(AMTD) - Get Report

biggest shareholders cashing in some chips, many are forced to wonder if the stock is topping out.

After a 133% run-up this year and numerous downgrades from analysts in recent weeks, Ameritrade shareholders on Monday filed to sell more than 44 million shares. The company also announced that it would buy back 7.5 million shares from the sellers.

"This confirms our view that the stock is trading above fair value," said Michael Ford-Taggart, an analyst at Morningstar. "Why else would they be getting out of the stock?"

Omaha, Neb.-based Ameritrade said Bain Capital, TA Associates and SilverLake Partners will sell about 40.9 million of their 127 million shares. Ameritrade fell 4% on the news, or 61 cents, to $13.10.

"Over time, you'll see them take their entire stake down to zero, because they're venture capitalists and they'll want to get their money out to put in other projects," Ford-Taggart said. "But they can't do it all at once."

Bain, TA Associates and SilverLake acquired a large stake in Ameritrade when the company purchased Datek in April last year. The three firms, which owned a majority interest in Datek, sold the company to Ameritrade for $1.3 billion. Monday's sale raises roughly $535 million, covering the lion's share of their

estimated $700 million investment in both Datek and Island in December 2000 -- a gutsy move at a time of serious bubble deflation. (Island was sold to



for about $500 million in June 2002.)

Despite the decline in share price Monday, Matt Snowling, an analyst at Friedman Billings Ramsey, said the move "should eliminate some of the uncertainty surrounding the exit strategy of the private equity groups."

Merrill Lynch analyst Colin Clark said these investors still will own 20% of Ameritrade after the transaction, down from 29% before. And he raised his 2004 estimate to 55 cents from 54 cents, saying AmeriTrade's stock repurchase should be slightly accretive to earnings next year.

Still, other analysts found it hard to draw positive inferences, noting that Chairman and founder Joe Ricketts and his family also plan to sell about 3.3 million of their 121 million shares. The selling shareholders could also sell an additional 6.6 million shares to meet demand.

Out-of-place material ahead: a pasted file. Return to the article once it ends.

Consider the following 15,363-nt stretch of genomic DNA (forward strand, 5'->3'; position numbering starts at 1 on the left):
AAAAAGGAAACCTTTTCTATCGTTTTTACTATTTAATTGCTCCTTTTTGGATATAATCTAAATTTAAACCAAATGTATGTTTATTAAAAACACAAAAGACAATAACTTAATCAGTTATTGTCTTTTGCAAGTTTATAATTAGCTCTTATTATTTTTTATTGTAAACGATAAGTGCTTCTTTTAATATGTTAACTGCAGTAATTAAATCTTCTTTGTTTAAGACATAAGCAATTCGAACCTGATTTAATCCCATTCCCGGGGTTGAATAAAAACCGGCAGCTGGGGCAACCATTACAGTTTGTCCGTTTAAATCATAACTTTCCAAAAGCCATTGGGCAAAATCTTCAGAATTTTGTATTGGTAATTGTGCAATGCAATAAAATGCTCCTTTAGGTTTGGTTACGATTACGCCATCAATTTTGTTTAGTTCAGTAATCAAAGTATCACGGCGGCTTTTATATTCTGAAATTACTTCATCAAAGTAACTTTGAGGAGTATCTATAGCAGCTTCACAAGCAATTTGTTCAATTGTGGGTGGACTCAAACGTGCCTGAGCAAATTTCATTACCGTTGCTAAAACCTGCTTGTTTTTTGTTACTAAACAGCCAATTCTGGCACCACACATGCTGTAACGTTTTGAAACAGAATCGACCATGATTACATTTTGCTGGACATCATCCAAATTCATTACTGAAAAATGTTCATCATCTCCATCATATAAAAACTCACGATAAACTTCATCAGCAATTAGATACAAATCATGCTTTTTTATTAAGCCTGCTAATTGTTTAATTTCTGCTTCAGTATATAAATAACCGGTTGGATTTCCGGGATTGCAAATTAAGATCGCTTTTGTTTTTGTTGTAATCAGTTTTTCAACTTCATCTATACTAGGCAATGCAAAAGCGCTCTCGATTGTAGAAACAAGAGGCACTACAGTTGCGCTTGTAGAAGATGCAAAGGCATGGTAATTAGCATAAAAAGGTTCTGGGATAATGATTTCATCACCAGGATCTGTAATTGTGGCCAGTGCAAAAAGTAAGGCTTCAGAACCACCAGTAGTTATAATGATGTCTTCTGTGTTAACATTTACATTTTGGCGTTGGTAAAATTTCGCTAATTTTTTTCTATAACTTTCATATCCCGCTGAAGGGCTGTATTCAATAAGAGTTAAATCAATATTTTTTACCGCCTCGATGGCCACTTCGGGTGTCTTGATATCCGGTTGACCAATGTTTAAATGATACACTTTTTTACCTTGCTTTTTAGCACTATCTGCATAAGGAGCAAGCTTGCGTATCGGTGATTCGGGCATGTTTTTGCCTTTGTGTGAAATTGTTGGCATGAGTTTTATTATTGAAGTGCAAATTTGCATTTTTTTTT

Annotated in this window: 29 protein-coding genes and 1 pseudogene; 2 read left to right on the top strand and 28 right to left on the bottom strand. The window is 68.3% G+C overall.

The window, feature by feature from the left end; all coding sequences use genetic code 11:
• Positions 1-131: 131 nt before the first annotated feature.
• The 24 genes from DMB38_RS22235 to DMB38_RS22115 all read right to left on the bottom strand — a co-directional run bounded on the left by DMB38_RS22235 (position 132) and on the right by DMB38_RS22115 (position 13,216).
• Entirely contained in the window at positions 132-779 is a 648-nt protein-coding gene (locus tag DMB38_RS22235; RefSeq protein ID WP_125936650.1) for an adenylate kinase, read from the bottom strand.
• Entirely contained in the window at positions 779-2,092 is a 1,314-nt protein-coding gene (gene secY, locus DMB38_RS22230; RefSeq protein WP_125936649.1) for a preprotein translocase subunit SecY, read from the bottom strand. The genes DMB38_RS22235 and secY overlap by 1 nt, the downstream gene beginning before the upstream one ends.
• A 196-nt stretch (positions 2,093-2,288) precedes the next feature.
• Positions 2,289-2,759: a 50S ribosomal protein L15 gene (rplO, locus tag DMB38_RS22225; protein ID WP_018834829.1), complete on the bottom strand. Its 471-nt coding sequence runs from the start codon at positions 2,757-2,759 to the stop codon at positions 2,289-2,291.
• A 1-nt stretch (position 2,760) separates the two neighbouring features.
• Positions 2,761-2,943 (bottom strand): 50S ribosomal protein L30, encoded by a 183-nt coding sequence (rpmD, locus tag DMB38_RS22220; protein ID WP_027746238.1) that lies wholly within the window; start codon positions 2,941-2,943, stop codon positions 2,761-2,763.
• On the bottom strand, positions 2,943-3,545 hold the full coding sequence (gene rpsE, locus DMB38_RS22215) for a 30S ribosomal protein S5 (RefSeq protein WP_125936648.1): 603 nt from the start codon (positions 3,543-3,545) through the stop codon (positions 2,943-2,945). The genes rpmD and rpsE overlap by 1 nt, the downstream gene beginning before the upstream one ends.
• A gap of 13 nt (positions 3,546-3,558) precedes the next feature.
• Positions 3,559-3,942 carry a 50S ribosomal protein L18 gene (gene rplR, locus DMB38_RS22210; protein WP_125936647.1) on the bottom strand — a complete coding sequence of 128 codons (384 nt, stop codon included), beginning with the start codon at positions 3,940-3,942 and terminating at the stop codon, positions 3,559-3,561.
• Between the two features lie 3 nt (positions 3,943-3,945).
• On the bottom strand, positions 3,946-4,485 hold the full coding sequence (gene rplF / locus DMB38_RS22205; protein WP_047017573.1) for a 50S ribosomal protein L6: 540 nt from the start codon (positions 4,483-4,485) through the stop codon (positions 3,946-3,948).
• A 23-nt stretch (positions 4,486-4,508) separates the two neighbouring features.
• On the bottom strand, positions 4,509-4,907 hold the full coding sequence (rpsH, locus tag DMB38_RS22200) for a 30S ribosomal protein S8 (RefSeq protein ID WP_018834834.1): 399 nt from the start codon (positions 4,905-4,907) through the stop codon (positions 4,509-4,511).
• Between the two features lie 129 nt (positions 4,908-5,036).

"It's not like the Ricketts family is taking its stake down to zero, but again it does confirm our view that the stock is above fair value and that insiders realize this," Ford-Taggart said.

Ford-Taggart believes fair value for the stock lies at just $4. That means he expects the company to produce earnings of $4 per share in total over the next 10 to 15 years. "On an operating level, they're performing very well but the stock price predicts nirvana and nirvana is not going to happen any time soon," he said.

Ameritrade said profits rose last quarter as trading activity picked up considerably, and the company raised its estimates for 2004. But at 25 times next year's earnings, the stock is considered by many to be too expensive. Some bullish investors justify Ameritrade's high price tag by saying that the company is the most direct play on a recovery in retail trading and should exhibit faster growth than its peers in a better market environment. But in the past few weeks, several analysts have cut their ratings on Ameritrade, citing the firm's lofty valuation.

"This is a company that does one thing and does it well, they got a great boost this year from active traders returning to the equity market over the summer and a boost from higher margin trading activity, and with all that we still don't see why the stock should be trading at three or four times book value," Ford-Taggart said.

While valuation is perhaps the biggest concern right now, some analysts worry about a possible rise in interest rates next year. Ameritrade did well in its most recent quarter in part because it was able to manage expenses so effectively. But interest expense on account balances is less easy to control and if the

Federal Reserve

hikes rates next year, costs could move higher. Of course, an increase in interest rates would suggest a better economy, a stronger stock market and a solid retail trading environment, which could help to mitigate some of the damage.